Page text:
Title page for ETD etd-07042011-173856


Type of Document Dissertation
Author Gu, Xiangli
Author's Email Address xgu1@lsu.edu
URN etd-07042011-173856
Title Physical Activity and Health-related Quality of Life among Elementary Students:An Integrated Perspective
Degree Doctor of Philosophy (Ph.D.)
Department Kinesiology
Advisory Committee
Advisor Name Title
Solmon, Melinda Committee Chair
Baker, Birgitta Committee Member
Garn, Alex Committee Member
Lee, Amelia Committee Member
Tuuri,Georgianna Dean's Representative
Keywords
  • motivational climate
  • quality of life
  • physical activity
  • motivation
Date of Defense 2011-06-30
Availability unrestricted
Abstract
School physical education (PE) not only offers and promotes health-related physical activity, but also encompasses the promotion and development of perceptions of mental health (USDHHS, 2010). It has been suggested that health-related quality of life (HRQOL) can predict future health, monitor children’s psychosocial health, and identify those most at risk or in need of support at an early stage. Assessing physical activity (PA) and health-related quality of life have become major issues in pediatric public health and also serve as a major goal of Health people 2020 (USDHHS, 2010). Research including assessment of theory-based mediators of health-related outcomes is needed (Ryan, Patrick, Deci, & Williams, 2008).

Grounded in the expectancy-value (Eccles., 1983) and achievement goal (Ames, 1992a, 1992b) frameworks, the primary purpose of this study was to examine the relationships among the perceptions of motivational climate in PE, expectancy-value beliefs, intention to participate in PE, HRQOL, and PA among elementary children. A secondary purpose was to examine gender and racial differences in students’ motivation in physical education, intention, HRQOL and PA.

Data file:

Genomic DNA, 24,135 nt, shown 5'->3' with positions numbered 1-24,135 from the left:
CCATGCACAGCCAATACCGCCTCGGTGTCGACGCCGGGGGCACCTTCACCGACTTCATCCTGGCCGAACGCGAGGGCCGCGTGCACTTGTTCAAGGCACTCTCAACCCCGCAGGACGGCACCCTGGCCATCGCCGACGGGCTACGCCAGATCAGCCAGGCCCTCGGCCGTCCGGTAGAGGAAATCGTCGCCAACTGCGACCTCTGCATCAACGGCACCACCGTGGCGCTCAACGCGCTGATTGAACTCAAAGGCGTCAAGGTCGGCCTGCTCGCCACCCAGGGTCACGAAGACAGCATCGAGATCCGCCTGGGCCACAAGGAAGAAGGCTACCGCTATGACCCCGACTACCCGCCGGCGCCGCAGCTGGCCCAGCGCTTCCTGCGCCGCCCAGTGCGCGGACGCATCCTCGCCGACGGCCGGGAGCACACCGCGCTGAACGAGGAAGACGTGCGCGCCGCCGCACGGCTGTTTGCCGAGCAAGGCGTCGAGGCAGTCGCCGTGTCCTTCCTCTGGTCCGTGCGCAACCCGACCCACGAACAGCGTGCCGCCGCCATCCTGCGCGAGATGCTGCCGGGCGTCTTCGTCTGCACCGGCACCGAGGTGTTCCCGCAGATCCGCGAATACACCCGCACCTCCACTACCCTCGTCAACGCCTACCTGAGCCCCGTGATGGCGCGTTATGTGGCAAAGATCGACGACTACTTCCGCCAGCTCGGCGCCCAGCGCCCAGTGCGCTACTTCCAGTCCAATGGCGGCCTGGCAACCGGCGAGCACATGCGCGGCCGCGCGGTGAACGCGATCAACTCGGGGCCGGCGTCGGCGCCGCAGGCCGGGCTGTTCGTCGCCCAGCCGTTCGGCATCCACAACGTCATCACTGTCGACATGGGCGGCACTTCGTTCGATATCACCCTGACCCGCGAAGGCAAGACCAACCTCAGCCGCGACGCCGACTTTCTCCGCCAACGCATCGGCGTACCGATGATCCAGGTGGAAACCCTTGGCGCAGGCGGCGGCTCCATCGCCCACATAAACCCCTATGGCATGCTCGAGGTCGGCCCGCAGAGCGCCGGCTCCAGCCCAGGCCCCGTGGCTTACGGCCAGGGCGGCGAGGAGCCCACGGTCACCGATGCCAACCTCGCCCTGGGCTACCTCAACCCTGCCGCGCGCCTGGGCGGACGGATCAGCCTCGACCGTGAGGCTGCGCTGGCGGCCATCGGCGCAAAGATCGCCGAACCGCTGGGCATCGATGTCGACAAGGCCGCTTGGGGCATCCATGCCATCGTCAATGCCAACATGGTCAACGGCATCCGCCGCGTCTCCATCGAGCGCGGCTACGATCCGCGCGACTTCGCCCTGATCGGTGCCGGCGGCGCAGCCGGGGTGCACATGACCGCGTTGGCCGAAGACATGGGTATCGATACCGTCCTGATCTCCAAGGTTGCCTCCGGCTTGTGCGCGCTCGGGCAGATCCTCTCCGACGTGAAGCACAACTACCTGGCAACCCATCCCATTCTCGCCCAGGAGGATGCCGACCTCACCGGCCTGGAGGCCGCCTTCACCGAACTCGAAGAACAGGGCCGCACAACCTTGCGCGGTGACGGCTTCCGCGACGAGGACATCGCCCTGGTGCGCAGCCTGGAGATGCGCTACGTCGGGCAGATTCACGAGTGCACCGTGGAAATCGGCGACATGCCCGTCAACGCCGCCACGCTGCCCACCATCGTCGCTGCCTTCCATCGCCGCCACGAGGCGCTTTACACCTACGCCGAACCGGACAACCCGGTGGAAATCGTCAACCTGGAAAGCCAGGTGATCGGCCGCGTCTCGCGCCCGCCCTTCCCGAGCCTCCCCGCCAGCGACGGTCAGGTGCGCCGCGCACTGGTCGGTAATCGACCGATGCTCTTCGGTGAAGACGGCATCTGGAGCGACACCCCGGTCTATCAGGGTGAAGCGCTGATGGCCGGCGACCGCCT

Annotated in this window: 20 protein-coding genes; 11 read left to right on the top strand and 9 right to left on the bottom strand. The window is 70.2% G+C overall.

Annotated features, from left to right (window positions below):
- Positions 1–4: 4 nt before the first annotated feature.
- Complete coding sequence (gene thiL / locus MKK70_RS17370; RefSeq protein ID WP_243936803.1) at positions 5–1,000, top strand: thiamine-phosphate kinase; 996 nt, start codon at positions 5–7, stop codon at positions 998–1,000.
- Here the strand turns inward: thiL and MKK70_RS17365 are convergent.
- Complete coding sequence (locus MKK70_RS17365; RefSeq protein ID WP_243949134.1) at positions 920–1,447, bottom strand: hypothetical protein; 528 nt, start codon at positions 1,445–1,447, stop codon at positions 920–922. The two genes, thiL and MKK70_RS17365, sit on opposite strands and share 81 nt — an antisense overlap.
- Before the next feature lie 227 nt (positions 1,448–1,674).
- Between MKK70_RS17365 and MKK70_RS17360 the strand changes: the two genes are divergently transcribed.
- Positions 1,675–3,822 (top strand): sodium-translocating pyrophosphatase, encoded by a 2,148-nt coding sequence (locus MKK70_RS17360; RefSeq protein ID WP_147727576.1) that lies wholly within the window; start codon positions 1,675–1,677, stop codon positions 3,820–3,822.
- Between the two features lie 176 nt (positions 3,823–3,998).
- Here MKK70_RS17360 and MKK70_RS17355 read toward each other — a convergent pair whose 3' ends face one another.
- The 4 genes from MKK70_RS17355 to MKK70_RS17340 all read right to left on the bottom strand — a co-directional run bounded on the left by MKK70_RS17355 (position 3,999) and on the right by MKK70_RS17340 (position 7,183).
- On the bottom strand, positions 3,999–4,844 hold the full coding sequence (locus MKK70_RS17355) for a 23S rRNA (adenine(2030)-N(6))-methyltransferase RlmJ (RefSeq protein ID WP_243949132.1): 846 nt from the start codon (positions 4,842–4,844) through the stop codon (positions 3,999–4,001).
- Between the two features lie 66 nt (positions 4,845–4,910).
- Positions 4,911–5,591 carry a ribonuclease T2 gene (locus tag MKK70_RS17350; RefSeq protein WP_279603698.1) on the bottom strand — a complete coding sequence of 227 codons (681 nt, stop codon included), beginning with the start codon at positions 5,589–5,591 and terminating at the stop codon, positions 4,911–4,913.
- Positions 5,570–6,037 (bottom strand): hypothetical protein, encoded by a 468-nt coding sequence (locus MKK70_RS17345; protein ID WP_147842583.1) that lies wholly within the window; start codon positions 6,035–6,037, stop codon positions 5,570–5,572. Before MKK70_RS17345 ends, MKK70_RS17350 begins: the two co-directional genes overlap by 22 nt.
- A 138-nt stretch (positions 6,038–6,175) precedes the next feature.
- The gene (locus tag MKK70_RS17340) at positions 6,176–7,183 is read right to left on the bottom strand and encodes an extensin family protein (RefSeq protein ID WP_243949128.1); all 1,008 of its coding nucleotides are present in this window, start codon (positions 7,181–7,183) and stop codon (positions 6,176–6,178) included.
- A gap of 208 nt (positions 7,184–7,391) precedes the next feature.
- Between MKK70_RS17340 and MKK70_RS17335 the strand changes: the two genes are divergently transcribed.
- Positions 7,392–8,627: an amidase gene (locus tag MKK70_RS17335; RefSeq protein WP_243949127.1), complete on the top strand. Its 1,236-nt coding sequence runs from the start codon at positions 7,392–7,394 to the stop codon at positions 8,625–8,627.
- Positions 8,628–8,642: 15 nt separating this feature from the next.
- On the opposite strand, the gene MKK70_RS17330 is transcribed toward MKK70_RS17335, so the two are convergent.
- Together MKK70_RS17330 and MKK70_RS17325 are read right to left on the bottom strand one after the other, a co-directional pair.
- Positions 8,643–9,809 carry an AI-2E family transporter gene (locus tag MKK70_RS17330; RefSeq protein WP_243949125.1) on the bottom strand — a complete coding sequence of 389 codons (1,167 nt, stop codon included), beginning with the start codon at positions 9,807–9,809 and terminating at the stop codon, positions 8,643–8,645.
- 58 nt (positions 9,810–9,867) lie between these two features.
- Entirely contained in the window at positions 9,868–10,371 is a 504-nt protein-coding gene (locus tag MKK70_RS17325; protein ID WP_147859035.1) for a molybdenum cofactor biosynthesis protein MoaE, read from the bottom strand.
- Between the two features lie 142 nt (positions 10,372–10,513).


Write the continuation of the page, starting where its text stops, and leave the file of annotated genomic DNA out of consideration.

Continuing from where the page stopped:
Participants were 336 elementary school physical education students from three schools in the southeast US. They completed surveys and wore pedometers during three days of physical education classes. The findings support the assertion that children with higher expectancy beliefs were more likely to be physically active and report higher HRQOL than those with low levels of expectancy beliefs. Perception of a mastery motivational climate together with positive expectancy beliefs could be an advantage for physical and psychosocial health among children in this study, whereas perception of a performance motivational climate was associated with less physical activity (i.e. lower steps/min) during PE even if students view PE as important, interesting and useful. There were gender and race differences on children’s motivation, HRQOL and PA during PE, which suggests that interventions aimed at preventing physical inactivity and developing optimal mental health should be tailored to individual needs in light of those differences. This research may provide useful information on the translation of theory to practice designed to influence children’s health perceptions and behaviors.

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